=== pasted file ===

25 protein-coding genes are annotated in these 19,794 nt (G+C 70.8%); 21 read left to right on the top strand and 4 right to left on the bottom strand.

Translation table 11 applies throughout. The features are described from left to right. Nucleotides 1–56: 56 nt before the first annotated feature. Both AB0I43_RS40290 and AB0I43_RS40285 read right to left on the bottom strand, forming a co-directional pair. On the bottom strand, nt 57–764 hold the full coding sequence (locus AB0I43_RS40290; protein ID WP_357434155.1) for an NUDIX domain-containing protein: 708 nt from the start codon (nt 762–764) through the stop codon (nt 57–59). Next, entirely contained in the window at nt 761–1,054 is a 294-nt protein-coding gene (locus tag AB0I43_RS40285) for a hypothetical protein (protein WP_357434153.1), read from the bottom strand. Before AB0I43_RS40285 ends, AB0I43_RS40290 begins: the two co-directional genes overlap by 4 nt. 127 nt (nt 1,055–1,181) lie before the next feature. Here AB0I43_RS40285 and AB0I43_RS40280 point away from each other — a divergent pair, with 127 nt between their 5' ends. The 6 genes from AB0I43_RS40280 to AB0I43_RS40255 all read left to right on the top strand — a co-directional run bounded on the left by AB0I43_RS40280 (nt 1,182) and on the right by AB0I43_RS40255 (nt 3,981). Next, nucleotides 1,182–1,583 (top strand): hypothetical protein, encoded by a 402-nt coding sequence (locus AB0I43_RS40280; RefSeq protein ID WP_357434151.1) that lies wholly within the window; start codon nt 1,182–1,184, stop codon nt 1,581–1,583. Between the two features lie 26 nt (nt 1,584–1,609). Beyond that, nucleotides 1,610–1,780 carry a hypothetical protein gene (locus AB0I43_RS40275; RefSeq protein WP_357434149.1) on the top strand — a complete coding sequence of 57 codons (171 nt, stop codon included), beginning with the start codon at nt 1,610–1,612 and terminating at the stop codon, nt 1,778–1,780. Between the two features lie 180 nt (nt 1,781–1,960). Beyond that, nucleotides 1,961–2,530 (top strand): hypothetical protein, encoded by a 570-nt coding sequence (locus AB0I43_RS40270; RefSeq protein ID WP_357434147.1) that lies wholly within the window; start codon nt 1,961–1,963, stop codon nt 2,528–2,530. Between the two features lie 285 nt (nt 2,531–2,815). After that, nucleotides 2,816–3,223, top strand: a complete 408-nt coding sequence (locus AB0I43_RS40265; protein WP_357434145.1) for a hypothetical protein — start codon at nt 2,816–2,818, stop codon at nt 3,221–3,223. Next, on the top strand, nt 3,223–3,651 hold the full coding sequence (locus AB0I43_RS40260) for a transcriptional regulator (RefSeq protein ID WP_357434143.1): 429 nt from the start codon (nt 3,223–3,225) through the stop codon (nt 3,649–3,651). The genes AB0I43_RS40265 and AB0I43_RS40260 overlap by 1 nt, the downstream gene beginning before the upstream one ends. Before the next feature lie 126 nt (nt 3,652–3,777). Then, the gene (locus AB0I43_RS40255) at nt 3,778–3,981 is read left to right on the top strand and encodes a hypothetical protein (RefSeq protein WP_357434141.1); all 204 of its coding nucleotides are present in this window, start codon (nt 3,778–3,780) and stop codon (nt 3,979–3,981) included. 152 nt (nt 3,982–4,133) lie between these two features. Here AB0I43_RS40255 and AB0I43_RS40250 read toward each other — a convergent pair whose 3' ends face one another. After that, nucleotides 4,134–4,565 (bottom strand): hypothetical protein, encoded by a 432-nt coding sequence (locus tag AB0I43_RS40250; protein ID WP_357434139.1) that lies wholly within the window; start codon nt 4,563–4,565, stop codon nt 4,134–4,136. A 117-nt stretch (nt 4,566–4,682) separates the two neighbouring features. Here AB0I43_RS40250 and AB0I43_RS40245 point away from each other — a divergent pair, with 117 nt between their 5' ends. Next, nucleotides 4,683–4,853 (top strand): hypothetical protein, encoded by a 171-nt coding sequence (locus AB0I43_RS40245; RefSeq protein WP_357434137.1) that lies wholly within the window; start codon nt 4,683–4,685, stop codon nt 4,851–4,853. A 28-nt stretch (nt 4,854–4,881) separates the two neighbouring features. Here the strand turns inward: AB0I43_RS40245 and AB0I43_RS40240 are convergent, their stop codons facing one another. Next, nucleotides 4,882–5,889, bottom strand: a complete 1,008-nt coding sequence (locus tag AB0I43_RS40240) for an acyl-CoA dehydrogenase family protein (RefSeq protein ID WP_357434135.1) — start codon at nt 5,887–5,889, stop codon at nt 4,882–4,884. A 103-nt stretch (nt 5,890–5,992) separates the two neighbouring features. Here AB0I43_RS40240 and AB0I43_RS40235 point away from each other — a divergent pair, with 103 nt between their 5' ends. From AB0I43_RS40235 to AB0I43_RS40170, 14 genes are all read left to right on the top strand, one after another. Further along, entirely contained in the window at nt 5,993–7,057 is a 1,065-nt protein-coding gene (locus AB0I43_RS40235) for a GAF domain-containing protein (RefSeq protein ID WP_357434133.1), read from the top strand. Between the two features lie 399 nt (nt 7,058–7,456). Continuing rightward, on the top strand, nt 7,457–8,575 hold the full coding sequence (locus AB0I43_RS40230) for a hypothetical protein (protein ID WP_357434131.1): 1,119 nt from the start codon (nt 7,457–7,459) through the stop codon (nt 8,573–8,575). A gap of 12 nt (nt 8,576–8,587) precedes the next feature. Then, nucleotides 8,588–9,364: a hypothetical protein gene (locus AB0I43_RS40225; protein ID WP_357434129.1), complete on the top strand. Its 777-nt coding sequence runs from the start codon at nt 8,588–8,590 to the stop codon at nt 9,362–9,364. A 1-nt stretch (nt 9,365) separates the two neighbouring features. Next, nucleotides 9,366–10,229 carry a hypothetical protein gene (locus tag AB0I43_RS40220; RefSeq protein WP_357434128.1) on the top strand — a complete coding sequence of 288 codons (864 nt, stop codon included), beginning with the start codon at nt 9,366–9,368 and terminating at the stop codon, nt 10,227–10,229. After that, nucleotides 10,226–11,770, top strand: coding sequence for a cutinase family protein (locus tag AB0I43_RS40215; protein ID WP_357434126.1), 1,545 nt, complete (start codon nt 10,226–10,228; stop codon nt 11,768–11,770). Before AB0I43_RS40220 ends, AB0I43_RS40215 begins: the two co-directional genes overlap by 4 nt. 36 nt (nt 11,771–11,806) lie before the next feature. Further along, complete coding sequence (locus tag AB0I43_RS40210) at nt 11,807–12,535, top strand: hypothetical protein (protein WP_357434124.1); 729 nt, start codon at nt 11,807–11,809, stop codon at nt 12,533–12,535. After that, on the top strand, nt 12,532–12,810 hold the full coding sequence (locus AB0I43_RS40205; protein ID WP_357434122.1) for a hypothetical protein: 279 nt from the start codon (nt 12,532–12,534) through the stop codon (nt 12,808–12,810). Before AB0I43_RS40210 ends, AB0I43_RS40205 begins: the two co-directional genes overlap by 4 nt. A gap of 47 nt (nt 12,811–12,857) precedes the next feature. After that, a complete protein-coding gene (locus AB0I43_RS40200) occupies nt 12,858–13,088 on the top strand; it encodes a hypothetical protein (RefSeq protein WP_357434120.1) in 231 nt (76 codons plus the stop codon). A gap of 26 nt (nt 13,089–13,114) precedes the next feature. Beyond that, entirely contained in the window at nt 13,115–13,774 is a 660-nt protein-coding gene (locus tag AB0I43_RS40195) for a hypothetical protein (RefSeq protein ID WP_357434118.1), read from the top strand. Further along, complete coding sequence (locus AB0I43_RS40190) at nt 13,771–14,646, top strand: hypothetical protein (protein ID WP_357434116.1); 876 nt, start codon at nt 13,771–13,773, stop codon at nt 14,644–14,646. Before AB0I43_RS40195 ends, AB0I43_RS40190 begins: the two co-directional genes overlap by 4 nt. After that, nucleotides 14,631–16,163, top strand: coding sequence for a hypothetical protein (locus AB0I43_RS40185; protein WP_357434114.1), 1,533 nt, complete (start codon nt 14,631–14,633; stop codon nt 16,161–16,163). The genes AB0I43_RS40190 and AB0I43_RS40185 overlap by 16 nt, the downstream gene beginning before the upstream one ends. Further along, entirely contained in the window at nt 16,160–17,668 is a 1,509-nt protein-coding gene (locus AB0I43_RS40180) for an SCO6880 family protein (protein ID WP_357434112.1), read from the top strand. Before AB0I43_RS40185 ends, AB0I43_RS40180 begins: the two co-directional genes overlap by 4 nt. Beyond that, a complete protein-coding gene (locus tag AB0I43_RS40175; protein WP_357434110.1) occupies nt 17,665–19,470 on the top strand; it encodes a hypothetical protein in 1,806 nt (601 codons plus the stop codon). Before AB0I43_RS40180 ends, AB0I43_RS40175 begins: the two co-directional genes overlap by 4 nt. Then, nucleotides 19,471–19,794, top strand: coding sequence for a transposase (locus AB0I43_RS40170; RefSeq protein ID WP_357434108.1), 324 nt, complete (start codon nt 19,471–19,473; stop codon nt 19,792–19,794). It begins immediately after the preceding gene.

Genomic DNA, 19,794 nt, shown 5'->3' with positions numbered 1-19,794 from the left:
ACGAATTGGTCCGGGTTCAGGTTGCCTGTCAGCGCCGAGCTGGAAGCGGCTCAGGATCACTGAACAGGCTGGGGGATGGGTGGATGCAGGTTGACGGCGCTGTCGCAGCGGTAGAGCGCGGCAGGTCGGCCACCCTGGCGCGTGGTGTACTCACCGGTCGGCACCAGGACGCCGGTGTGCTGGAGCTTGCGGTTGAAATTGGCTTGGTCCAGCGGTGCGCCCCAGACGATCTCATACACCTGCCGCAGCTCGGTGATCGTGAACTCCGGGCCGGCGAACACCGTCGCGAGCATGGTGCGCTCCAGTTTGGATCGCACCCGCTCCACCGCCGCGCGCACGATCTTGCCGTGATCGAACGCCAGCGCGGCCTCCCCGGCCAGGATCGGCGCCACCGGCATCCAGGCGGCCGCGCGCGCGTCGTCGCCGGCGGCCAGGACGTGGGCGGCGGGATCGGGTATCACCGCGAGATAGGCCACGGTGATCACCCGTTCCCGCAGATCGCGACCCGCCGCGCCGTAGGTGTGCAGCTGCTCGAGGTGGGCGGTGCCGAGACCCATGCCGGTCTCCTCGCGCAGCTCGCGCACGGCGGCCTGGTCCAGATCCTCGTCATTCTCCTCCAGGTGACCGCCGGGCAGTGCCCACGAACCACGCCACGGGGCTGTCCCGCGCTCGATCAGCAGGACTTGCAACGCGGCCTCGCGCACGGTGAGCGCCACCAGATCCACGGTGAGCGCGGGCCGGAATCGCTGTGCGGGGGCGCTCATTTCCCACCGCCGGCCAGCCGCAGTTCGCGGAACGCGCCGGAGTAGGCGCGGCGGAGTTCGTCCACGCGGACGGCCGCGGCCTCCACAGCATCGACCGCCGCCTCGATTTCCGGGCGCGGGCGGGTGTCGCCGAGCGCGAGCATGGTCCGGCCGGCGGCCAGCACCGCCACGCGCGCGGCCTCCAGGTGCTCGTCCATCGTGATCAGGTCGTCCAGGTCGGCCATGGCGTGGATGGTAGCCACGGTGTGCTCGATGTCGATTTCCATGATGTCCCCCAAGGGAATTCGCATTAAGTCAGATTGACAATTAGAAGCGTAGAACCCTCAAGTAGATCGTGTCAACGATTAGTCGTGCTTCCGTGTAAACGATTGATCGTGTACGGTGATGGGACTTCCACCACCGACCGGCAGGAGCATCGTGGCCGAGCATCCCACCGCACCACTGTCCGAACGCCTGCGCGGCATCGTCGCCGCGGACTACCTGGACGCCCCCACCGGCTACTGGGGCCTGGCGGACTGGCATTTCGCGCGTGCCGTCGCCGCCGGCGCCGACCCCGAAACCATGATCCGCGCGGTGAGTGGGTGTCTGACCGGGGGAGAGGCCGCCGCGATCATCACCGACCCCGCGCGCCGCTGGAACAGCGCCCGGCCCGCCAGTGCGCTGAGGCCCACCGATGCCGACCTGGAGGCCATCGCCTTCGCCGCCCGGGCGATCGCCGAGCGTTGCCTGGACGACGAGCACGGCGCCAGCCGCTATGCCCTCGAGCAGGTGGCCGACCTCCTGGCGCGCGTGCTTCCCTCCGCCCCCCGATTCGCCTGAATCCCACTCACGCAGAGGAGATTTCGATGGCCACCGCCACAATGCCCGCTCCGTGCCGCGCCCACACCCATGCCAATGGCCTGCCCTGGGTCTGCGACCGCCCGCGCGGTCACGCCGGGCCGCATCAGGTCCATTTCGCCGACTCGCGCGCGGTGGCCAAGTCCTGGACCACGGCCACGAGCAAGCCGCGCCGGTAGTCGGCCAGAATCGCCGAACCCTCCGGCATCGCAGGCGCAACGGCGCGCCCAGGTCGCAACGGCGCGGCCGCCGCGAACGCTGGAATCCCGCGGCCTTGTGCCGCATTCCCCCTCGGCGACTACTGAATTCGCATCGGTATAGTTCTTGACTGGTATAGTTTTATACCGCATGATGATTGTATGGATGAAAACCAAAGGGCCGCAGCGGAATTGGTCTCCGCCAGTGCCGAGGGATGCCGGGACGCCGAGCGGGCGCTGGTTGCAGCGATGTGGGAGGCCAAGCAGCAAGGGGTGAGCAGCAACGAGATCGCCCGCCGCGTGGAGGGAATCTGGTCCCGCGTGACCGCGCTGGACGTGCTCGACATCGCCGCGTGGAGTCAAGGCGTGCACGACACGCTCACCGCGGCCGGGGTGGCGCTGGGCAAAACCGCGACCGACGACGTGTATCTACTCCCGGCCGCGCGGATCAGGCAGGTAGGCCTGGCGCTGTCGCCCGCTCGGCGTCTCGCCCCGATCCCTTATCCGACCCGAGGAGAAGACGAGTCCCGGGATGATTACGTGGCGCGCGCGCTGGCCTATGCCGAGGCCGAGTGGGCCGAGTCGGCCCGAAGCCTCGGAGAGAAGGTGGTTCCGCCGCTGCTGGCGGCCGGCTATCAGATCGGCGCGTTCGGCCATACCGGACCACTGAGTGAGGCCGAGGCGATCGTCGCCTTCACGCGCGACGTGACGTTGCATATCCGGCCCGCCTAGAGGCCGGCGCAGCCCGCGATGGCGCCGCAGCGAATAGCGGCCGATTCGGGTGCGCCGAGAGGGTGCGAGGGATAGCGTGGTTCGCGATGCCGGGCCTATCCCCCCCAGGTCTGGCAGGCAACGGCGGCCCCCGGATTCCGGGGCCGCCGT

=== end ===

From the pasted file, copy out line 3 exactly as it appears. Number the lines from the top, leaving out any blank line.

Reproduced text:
Genomic DNA, 19,794 nt, shown 5'->3' with positions numbered 1-19,794 from the left: